A solution-phase process has been developed by CNM users from the University
of California at Riverside, working collaboratively with the Nanophotonics Group
at the Argonne National Laboratory,
for synthesizing stable multifunctional colloidal particles composed of a superparamagnetic
Fe3O4 core, a gold nanoshell, and a mesoporous silica outer layer.
The unique porous silica layer is produced by a surface-protected etching process.
TEM images showing the evolution of Au nanoshells after 12 cycles of seeded growth.
By tuning the pore structure of the silica networks through etching, the shape
and size of the gold nanoparticles can be controlled during the seeded growth,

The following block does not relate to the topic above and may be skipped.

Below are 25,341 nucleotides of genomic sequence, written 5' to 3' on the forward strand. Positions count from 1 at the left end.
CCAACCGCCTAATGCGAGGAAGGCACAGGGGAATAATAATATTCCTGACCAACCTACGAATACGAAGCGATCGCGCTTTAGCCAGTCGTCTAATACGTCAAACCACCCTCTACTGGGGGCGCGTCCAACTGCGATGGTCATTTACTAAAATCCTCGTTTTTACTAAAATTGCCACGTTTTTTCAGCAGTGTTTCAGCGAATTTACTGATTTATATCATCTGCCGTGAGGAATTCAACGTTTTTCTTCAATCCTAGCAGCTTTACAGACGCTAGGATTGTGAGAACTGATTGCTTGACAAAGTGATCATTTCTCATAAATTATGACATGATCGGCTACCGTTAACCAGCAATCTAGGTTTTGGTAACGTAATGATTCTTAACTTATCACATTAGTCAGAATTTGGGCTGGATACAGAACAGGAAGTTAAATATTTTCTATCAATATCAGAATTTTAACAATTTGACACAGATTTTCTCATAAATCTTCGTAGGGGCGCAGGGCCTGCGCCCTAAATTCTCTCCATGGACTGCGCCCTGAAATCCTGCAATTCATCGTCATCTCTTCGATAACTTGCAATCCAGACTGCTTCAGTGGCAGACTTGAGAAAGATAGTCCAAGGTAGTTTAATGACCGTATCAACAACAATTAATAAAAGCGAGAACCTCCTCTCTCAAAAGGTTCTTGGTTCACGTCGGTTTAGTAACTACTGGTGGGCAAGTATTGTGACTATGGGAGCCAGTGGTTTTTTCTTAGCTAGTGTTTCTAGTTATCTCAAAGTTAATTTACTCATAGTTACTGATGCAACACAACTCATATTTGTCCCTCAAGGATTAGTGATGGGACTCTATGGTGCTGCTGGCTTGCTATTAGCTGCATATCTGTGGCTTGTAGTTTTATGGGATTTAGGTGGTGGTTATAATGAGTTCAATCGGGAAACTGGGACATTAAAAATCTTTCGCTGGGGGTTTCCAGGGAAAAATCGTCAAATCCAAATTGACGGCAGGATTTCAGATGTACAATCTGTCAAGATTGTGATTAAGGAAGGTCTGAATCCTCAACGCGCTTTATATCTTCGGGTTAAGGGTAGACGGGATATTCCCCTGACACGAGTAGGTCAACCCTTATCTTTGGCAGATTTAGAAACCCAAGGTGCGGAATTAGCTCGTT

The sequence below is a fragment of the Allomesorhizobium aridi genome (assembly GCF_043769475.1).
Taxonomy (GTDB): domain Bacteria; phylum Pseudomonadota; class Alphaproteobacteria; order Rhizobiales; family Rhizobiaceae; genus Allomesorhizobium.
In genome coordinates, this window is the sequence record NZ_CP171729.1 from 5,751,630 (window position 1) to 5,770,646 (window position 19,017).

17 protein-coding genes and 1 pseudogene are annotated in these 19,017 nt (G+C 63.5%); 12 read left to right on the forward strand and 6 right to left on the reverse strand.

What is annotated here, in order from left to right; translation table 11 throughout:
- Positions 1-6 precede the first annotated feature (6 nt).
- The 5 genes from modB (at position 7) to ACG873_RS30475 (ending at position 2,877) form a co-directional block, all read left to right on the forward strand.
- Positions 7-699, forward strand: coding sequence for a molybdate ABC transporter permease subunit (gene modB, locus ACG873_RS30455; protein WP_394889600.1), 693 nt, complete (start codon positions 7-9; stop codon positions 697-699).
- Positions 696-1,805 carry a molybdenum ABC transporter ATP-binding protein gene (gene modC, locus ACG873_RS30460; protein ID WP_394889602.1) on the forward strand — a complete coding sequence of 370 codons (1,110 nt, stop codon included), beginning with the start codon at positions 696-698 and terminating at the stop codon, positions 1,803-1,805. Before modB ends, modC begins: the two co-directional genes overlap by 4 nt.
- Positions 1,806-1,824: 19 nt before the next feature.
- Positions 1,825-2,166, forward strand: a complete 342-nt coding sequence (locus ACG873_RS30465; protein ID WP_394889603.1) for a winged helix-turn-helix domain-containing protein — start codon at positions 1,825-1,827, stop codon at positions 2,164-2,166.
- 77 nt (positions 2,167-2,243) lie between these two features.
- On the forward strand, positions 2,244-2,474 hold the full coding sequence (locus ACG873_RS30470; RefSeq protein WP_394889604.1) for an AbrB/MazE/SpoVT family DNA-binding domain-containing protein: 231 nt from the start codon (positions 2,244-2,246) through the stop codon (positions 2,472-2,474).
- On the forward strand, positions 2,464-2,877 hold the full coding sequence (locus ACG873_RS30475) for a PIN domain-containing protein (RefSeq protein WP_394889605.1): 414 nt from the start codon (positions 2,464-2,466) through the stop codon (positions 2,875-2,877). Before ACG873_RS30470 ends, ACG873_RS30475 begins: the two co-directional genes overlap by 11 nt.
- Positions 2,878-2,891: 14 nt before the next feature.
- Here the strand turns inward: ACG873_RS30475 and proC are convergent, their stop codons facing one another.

as well as their interparticle plasmon coupling.
Controllable interparticle coupling enables “hot spots” for surface
enhanced Raman scattering.
The inclusion of responsive superparamagnetic Fe3O4 cores broadens the applications
to include magnetically guided delivery and magnetic resonance imaging. The
evolution from gold seeds to complete shells, and the corresponding change in
plasmon bands, can be precisely controlled by the number of growth cycles and
silica shell porosity.
More information: Q. Zhang, J. Ge, J. Goebl, Y. Hu, Y. Sun, and Y. Yin, Adv.
Mater., 22, 1905 (2010).